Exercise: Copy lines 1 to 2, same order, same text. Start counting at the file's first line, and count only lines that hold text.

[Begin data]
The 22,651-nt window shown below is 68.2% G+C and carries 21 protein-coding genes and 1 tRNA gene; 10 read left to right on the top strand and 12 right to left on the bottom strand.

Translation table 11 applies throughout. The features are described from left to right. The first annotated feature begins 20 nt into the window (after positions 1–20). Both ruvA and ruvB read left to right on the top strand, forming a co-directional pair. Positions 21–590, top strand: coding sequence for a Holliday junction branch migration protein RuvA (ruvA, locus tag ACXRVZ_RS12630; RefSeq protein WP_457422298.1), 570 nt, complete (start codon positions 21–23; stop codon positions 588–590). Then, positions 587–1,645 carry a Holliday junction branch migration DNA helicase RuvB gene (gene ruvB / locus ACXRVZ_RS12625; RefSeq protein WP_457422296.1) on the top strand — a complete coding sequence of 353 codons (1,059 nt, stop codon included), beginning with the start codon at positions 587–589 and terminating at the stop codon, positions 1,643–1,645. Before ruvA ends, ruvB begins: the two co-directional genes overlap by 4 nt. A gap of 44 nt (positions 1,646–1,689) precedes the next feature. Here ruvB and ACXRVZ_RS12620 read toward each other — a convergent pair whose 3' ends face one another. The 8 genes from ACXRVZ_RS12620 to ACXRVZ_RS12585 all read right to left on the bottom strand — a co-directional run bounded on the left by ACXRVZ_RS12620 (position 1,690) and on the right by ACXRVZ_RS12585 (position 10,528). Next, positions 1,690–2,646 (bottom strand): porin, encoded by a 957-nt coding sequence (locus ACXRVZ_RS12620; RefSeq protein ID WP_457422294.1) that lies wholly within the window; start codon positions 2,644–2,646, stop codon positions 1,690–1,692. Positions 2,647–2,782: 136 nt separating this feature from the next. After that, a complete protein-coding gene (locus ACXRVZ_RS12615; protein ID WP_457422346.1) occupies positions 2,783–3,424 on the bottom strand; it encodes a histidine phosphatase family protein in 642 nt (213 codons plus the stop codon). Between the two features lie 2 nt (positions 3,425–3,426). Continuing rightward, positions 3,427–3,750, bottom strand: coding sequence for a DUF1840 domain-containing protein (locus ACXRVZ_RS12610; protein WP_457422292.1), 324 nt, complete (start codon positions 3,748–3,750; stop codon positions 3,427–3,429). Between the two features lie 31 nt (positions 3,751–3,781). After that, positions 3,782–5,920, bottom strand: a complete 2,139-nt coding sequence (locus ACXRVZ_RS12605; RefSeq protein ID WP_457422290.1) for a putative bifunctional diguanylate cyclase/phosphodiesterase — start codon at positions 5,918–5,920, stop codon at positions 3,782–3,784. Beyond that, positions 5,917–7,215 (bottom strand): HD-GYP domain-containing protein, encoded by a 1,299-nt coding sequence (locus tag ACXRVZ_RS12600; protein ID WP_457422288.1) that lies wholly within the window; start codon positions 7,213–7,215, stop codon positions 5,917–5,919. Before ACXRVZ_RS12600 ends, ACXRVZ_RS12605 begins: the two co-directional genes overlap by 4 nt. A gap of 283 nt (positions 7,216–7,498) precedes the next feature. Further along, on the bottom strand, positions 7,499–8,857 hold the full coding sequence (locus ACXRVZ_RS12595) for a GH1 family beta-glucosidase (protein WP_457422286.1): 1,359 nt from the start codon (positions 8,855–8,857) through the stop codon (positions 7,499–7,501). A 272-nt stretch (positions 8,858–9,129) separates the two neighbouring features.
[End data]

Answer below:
The 22,651-nt window shown below is 68.2% G+C and carries 21 protein-coding genes and 1 tRNA gene; 10 read left to right on the top strand and 12 right to left on the bottom strand.

Translation table 11 applies throughout. The features are described from left to right. The first annotated feature begins 20 nt into the window (after positions 1–20). Both ruvA and ruvB read left to right on the top strand, forming a co-directional pair. Positions 21–590, top strand: coding sequence for a Holliday junction branch migration protein RuvA (ruvA, locus tag ACXRVZ_RS12630; RefSeq protein WP_457422298.1), 570 nt, complete (start codon positions 21–23; stop codon positions 588–590). Then, positions 587–1,645 carry a Holliday junction branch migration DNA helicase RuvB gene (gene ruvB / locus ACXRVZ_RS12625; RefSeq protein WP_457422296.1) on the top strand — a complete coding sequence of 353 codons (1,059 nt, stop codon included), beginning with the start codon at positions 587–589 and terminating at the stop codon, positions 1,643–1,645. Before ruvA ends, ruvB begins: the two co-directional genes overlap by 4 nt. A gap of 44 nt (positions 1,646–1,689) precedes the next feature. Here ruvB and ACXRVZ_RS12620 read toward each other — a convergent pair whose 3' ends face one another. The 8 genes from ACXRVZ_RS12620 to ACXRVZ_RS12585 all read right to left on the bottom strand — a co-directional run bounded on the left by ACXRVZ_RS12620 (position 1,690) and on the right by ACXRVZ_RS12585 (position 10,528). Next, positions 1,690–2,646 (bottom strand): porin, encoded by a 957-nt coding sequence (locus ACXRVZ_RS12620; RefSeq protein ID WP_457422294.1) that lies wholly within the window; start codon positions 2,644–2,646, stop codon positions 1,690–1,692. Positions 2,647–2,782: 136 nt separating this feature from the next. After that, a complete protein-coding gene (locus ACXRVZ_RS12615; protein ID WP_457422346.1) occupies positions 2,783–3,424 on the bottom strand; it encodes a histidine phosphatase family protein in 642 nt (213 codons plus the stop codon). Between the two features lie 2 nt (positions 3,425–3,426). Continuing rightward, positions 3,427–3,750, bottom strand: coding sequence for a DUF1840 domain-containing protein (locus ACXRVZ_RS12610; protein WP_457422292.1), 324 nt, complete (start codon positions 3,748–3,750; stop codon positions 3,427–3,429). Between the two features lie 31 nt (positions 3,751–3,781). After that, positions 3,782–5,920, bottom strand: a complete 2,139-nt coding sequence (locus ACXRVZ_RS12605; RefSeq protein ID WP_457422290.1) for a putative bifunctional diguanylate cyclase/phosphodiesterase — start codon at positions 5,918–5,920, stop codon at positions 3,782–3,784. Beyond that, positions 5,917–7,215 (bottom strand): HD-GYP domain-containing protein, encoded by a 1,299-nt coding sequence (locus tag ACXRVZ_RS12600; protein ID WP_457422288.1) that lies wholly within the window; start codon positions 7,213–7,215, stop codon positions 5,917–5,919. Before ACXRVZ_RS12600 ends, ACXRVZ_RS12605 begins: the two co-directional genes overlap by 4 nt. A gap of 283 nt (positions 7,216–7,498) precedes the next feature. Further along, on the bottom strand, positions 7,499–8,857 hold the full coding sequence (locus ACXRVZ_RS12595) for a GH1 family beta-glucosidase (protein WP_457422286.1): 1,359 nt from the start codon (positions 8,855–8,857) through the stop codon (positions 7,499–7,501). A 272-nt stretch (positions 8,858–9,129) separates the two neighbouring features.